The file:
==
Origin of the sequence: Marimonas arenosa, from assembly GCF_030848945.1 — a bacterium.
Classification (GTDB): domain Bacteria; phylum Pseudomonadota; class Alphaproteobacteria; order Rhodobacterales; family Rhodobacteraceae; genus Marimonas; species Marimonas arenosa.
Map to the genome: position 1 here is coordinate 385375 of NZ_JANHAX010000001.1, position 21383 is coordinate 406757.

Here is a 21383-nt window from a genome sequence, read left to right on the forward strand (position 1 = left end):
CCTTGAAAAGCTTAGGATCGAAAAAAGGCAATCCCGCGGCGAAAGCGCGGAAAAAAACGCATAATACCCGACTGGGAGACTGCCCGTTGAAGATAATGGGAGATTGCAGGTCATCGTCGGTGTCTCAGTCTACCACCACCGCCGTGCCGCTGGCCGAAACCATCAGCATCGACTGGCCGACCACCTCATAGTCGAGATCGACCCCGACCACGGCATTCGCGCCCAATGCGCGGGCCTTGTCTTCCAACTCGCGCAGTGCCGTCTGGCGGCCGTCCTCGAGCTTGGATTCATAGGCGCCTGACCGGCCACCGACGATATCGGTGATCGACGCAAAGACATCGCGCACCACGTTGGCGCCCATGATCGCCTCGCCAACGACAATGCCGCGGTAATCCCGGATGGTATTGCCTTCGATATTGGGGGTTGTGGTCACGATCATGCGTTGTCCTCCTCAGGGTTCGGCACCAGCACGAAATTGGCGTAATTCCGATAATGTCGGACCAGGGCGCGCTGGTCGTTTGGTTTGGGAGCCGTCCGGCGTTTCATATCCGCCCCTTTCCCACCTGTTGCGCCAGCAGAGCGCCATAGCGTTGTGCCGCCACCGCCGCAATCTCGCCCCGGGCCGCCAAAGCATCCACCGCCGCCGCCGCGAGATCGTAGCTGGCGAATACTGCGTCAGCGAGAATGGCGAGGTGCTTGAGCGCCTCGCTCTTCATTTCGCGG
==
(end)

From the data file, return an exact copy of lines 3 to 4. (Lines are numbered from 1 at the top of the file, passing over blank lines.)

Map to the genome: position 1 here is coordinate 385375 of NZ_JANHAX010000001.1, position 21383 is coordinate 406757.

Here is a 21383-nt window from a genome sequence, read left to right on the forward strand (position 1 = left end):